Hierarchical Decision Making and Control in RL-based Autonomous Driving for Improved Safety in Complex Traffic Scenarios

In this work, the research team proposes a framework for vehicle planning and decision-making and vehicle control. The team formulates the vehicle control problem as an MDP (Markov Decision Process) and leverage reinforcement learning to learn high-quality autonomous driving strategies. The motivation behind this research stems from the complexity of highway driving, which requires the seamless coordination of multiple tasks to ensure safe and efficient navigation. In the realm of vehicle control research, various methodologies have been explored, including model-based and rule-based approaches, as well as data-driven methods such as supervised learning and reinforcement learning. Model-based and rule-based methods provide transparency and interpretability in decision-making processes, but they necessitate tailored controllers for diverse driving scenarios [1-3]. On the other hand, data-driven methods like supervised learning require extensive dataset collection [4], while reinforcement learning generates its own data through simulations and learns driving strategies through interactions with the environment. A common limitation across prior works in reinforcement learning lies in their reliance on single-layer controllers, lacking higher-level decision-making capabilities [5][6]. Furthermore, existing studies often focus on relatively simplistic traffic scenarios, limiting the generalizability of their findings [7][8]. To address these limitations and to address the challenges posed by complex highway driving scenarios, the team adopts a Hierarchical Deep Reinforcement Learning (HDRL) framework. Specifically, the upper-level controller will set the vehicle’s target speed and desired lane or lane change behavior, while the lower-level controller undertakes the fine-grained task of managing the driving dynamics of the vehicle’s longitudinal acceleration and lateral steering control. This hierarchical framework endows the controller with enhanced interpretability and empowers it to navigate complex and intricate traffic environments more effectively than single-layer counterparts. By incorporating high-level decision-making abilities, the proposed approach presents a significant advancement over traditional reinforcement learning-based controllers. The team contemplates two pivotal advantages from this approach. Firstly, HDRL facilitates the hierarchical decomposition of decision-making tasks, enhancing the efficiency of task execution. Secondly, within the HDRL framework, the dual layers of controllers exhibit distinct exploration capabilities in unfamiliar environments. This empowers the team to harness the upper-level controller's proficiency in mapping potential driving trajectories within intricate autonomous driving settings, while concurrently engaging the lower-level controller for precise real-time adjustments and control of vehicle behavior. By leveraging the advantages of hierarchical learning, the team aims to achieve better coordination and decision-making capabilities, leading to improved safety and exploration in high-stakes environments. Through comprehensive simulations and experiments, the team aims to demonstrate the superiority of the hierarchical controller in handling complex driving situations and contribute to the advancement of safe and efficient autonomous driving technology. The team will design driving scenarios, including challenging “trap” scenarios, to test the reinforcement learning framework and compare its performance with traditional single-layer reinforcement learning controllers. These traps involve other traffic vehicles obstructing the autonomous vehicle’s desired path, testing the systems’ ability to identify and navigate around such obstructions. By evaluating the performance of the controller and refining the HDRL framework, the team endeavors to strike an optimal equilibrium between safety imperatives and decision making and operational efficiency.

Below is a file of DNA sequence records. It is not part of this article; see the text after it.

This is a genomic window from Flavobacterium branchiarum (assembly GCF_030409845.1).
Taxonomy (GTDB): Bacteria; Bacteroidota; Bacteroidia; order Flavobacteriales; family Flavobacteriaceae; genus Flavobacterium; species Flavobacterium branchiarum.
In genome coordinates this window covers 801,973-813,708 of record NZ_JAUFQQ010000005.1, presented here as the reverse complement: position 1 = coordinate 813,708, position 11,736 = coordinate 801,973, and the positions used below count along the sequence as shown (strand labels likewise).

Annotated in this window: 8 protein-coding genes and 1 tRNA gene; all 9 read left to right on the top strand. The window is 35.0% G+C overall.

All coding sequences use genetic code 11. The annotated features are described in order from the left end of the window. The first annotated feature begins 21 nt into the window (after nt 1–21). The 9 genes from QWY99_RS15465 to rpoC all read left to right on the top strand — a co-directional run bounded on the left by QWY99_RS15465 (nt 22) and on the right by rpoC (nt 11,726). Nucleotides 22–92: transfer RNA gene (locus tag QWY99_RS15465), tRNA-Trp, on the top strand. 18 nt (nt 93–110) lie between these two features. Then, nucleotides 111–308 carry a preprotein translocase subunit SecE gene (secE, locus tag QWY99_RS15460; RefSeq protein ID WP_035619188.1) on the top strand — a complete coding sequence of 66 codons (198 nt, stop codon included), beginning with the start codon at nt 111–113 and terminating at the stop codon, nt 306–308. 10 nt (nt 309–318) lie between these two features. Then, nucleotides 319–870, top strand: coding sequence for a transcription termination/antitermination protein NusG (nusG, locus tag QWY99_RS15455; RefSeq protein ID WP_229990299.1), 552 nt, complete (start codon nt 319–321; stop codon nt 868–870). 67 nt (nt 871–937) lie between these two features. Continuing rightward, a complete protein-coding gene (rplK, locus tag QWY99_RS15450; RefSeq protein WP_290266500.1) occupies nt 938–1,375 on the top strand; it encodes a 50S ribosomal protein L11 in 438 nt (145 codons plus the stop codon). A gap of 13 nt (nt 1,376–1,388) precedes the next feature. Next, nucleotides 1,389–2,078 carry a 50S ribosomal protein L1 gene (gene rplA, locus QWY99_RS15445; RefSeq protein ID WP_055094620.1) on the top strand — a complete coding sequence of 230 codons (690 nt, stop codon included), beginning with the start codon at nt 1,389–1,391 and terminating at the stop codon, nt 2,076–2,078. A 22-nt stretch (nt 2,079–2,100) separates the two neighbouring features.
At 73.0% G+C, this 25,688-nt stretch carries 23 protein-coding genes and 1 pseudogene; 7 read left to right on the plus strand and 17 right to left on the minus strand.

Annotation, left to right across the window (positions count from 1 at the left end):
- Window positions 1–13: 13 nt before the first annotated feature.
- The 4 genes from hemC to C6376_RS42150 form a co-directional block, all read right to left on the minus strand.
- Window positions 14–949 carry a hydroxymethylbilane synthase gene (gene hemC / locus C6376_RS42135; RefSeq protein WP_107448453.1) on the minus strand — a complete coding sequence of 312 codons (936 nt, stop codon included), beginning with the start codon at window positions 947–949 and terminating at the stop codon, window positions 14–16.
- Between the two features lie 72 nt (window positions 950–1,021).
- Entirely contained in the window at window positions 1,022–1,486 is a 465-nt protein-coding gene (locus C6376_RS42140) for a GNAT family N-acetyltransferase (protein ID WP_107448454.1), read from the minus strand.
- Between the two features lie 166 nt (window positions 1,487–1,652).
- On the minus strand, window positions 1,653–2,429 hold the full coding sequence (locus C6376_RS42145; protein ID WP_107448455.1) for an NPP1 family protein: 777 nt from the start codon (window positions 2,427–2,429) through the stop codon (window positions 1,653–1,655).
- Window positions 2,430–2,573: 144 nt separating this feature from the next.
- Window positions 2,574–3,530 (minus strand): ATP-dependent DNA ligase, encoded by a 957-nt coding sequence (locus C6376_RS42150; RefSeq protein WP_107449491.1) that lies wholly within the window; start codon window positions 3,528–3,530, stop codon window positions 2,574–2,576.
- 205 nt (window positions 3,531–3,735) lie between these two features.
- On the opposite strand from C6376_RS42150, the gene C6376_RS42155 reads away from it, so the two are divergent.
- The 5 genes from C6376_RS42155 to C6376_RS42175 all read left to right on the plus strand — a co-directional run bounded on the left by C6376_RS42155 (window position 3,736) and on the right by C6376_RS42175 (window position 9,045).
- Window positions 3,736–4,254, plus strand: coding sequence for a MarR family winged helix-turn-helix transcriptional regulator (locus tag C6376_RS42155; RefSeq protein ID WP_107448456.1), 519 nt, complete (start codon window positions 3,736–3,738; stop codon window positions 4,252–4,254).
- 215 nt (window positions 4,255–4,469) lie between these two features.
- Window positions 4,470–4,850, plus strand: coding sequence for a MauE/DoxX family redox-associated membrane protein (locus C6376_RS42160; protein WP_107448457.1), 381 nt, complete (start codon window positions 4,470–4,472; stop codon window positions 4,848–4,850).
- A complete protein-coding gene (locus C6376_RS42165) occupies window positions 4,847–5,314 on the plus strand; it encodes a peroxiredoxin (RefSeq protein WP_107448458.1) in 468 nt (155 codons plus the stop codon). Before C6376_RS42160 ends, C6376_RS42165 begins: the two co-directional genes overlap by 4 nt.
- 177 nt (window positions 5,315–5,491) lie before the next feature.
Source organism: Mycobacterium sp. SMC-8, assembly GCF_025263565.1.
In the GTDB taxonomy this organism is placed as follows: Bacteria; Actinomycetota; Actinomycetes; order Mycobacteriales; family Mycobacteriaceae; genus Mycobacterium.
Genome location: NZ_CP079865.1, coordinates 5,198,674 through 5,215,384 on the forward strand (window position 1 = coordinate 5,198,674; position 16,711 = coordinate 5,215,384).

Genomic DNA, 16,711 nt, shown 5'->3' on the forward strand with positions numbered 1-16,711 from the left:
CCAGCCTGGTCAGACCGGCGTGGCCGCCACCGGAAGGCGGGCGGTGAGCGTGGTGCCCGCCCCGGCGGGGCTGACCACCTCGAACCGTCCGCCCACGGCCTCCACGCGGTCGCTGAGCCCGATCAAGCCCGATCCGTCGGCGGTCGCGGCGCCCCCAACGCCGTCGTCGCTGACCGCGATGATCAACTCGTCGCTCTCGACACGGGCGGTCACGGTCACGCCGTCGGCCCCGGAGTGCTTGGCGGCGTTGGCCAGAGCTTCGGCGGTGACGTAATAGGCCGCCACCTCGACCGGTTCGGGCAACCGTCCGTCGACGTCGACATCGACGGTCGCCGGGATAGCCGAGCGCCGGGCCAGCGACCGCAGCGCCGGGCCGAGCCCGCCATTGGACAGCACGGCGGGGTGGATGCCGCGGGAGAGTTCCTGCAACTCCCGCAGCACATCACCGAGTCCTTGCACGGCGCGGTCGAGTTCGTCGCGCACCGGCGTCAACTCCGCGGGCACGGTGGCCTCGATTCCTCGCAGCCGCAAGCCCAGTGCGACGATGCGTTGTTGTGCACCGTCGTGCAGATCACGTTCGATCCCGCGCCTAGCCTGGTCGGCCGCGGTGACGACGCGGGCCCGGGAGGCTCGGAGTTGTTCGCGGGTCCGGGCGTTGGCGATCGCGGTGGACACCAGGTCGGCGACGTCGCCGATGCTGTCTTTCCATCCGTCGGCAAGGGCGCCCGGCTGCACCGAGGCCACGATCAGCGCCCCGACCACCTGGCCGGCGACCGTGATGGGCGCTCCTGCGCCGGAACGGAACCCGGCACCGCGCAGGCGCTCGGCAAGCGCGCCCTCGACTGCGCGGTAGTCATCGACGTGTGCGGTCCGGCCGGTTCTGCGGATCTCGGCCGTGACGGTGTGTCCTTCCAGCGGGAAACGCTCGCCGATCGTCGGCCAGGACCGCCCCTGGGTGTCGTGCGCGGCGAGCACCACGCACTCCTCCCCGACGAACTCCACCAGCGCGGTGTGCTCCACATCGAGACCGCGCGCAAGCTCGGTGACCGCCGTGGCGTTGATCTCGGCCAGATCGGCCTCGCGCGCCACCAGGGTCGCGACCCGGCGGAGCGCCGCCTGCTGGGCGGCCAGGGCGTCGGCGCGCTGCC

• English


  • Status: Active
  • Funding: $160749
  • Contract Numbers:


  • Sponsor Organizations:

    Carnegie Mellon University

    Safety21 National UTC for Promoting Safety
    Pittsburgh, PA  United States  15213

    Office of the Assistant Secretary for Research and Technology

    University Transportation Center Program
  • Managing Organizations:

    Carnegie Mellon University

    Safety21 National UTC for Promoting Safety
    Pittsburgh, PA  United States  15213
  • Project Managers:

    Stearns, Amy

  • Performing Organizations:

    The Ohio State University

  • Principal Investigators:

    Redmill, Keith

  • Start Date: 20230701
  • Expected Completion Date: 20240630
  • Actual Completion Date: 0
  • USDOT Program: University Transportation Centers

Subject/Index Terms

Filing Info

  • Accession Number: 01900231
  • Record Type: Research project
  • Source Agency: Safety21
  • Contract Numbers: 69A3552344811
  • Files: UTC, RIP
  • Created Date: Nov 20 2023 7:28PM